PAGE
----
Despite Russian aggression in Ukraine and growing threats along NATO’s southern flank, many European allies find it difficult to increase their defense capabilities and meet the commitments they made at the Wales Summit. To address this important challenge, the Atlantic Council produced its Alliance at Risk report, which draws together noted experts and former senior officials to examine the vulnerabilities in European defense and provide recommendations on the way forward. The project highlights six leading nations from NATO’s north, south, east, and west, which also serves to illuminate the many perspectives and diverse defense priorities that exists within the Alliance today.
The authors are noted experts and practitioners in the six NATO nations examined in the Alliance at Risk report.
United Kingdom: Gen. Richard Shirreff (ret.), former Deputy Supreme Allied Commander, Europe
France: François Heisbourg, Special Advisor at the Foundation pour la Recherché Strategies
Germany: Patrick Keller, Coordinator of Foreign and Security Policy at the Konrad Adenauer Foundation
Norway: Rolf Tamnes, Professor at the Institute for Defense Studies in Oslo
Poland: Tomasz Szatkowski, Deputy Defense Minister of Poland, and former President of the National Center for Strategic Studies in Warsaw
Italy: Admiral Giampaolo Di Paola (ret.), former Minister of Defense
The transatlantic community faces a long-term future of turbulence and competition, which features both state and nonstarter adversaries, as well as strategic shocks and sudden change. Strengthening European defense capabilities will be a key building block to ensure that NATO can remain relevant and able to defend the values and interests of its members, and provide for peace and stability in Europe. As former NATO Secretary General Jalap de Hoop Scheffer wrote about this project, “I welcome this report because we will all benefit from its goal of strengthening European defense. In these perilous times, there is no better investment for our democracies than to defend the safety of their citizens and peace in Europe.”
“To deter any Russian move into the Baltic States, NATO should establish a permanent presence there.”
UK military “hollowed out to such an extent that the deployment of a brigade, let alone a division, at credible readiness would be a major challenge.”
German defense spending “does not even begin to match the requirements” as the German armed forces “have been chronically underfunded since 1990.” Inspector General of the Army, Bruno Kasdorf
“Germany cannot ‘pool and share’ its way out of the crisis of an underfunded Bundeswehr—in the end, you need to buy things.”
The French defense budget “may not be good enough to maintain an adequate force structure and posture, particularly in a much more challenging threat environment.”
France will not be able “to significantly increase defense spending without breaking the EU Commission’s expenditure benchmark and risking a crisis with Berlin.”
“Italy’s current military structure is clearly unsustainable and burdened with legacy processes and approaches.”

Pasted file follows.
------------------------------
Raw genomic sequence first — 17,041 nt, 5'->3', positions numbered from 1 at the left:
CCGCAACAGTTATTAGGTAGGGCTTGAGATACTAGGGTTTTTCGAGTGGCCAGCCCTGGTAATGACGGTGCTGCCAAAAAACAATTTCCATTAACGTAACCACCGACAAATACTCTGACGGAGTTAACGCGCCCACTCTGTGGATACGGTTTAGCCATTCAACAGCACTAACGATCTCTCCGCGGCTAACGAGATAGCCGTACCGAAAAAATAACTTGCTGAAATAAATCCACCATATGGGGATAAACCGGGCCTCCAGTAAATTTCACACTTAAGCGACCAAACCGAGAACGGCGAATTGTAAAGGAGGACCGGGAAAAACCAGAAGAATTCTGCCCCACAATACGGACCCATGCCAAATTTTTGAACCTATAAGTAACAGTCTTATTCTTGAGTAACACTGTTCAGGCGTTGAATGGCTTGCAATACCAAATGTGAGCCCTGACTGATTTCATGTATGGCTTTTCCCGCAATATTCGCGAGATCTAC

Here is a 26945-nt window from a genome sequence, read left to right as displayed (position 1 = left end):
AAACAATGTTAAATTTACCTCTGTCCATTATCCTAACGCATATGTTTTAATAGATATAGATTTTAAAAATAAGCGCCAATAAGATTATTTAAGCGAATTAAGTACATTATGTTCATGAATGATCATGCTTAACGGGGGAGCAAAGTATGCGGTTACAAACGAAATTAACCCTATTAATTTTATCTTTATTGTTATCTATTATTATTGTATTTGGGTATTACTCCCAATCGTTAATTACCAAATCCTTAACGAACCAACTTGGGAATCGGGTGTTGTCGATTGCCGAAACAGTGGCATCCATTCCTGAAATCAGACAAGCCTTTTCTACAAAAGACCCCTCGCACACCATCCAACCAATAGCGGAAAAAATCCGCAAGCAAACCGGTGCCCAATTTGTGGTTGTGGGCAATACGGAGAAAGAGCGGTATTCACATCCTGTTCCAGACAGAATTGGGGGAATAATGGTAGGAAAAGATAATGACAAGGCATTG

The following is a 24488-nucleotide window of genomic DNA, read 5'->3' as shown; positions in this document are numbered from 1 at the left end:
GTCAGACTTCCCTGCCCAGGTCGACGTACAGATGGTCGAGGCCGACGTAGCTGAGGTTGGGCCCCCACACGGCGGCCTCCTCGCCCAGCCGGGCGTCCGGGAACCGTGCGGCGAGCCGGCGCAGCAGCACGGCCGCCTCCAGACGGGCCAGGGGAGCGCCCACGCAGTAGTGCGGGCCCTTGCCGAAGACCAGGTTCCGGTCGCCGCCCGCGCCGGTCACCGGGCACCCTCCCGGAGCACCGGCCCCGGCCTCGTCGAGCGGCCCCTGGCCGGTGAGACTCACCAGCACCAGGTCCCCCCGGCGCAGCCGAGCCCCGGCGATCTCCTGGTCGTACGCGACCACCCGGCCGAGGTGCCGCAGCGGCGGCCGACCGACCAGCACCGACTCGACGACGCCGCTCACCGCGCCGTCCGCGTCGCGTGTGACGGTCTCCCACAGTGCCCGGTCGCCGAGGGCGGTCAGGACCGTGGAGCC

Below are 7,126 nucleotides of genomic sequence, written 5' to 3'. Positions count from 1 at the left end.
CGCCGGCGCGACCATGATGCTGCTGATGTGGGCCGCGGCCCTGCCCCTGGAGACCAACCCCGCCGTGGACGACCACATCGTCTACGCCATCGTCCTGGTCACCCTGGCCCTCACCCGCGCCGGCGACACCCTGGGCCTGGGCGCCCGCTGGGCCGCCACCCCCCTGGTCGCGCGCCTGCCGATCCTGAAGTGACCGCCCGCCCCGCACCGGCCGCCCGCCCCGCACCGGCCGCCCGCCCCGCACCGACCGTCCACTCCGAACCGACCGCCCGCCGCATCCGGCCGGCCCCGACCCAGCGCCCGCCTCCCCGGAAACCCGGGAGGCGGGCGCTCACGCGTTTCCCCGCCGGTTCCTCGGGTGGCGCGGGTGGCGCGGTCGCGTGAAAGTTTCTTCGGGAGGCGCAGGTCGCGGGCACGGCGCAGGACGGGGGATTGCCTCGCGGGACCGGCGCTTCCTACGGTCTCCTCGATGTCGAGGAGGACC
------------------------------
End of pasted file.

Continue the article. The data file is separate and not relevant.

”The Polish military should create a robust, cost effective reconnaissance strike force based on the Russian and Chinese models.”
“Norway cannot meet its defense obligations without a significant increase in its defense expenditures and a major reallocation of defense resources in favor of operations.”
“Norway is becoming increasingly vulnerable to Russia’s growing inventory of long-range, precision-guided weapons, and to advances in Moscow’s offensive cyber capabilities.”
For more than six decades, NATO has provided the shield behind which the democracies of Europe have prospered in peace. By standing together, the allies prevented another major conflict in Europe so their societies could rebuild from the catastrophic destruction of World War II. Investing in strong defense and deterrence did not prevent the members of NATO from improving their respective economies. On the contrary, the safety and security provided by NATO was one of the factors that made it possible for the Western democracies to recover from war and achieve greater levels of economic prosperity than ever before in the history of Europe.
Although the allies faced many challenges, crises, and confrontations with the Soviet Union during the Cold War, national commitments to deterrence and strong defense through NATO kept the peace. The generations that created NATO and won the Cold War did so with fewer resources than we have today. Today, the transatlantic community faces a world that is more turbulent and threatening than at any period since the end of the Cold War. The crumbling order in the Middle East has spawned refugee flows not seen since World War II, and has given rise to potent nonstate groups with the reach and power to not only destabilize countries in the region, but also carry out terrorist attacks in Europe. Russia’s continued aggression and assertiveness threatens the European security order based on the premise of a Europe whole, free, and at peace. In spite of this new security environment and pledges made at the NATO summit in Wales in 2014 to invest in defense, the recent record on European defense spending and investment is arguably very mixed, to put it mildly.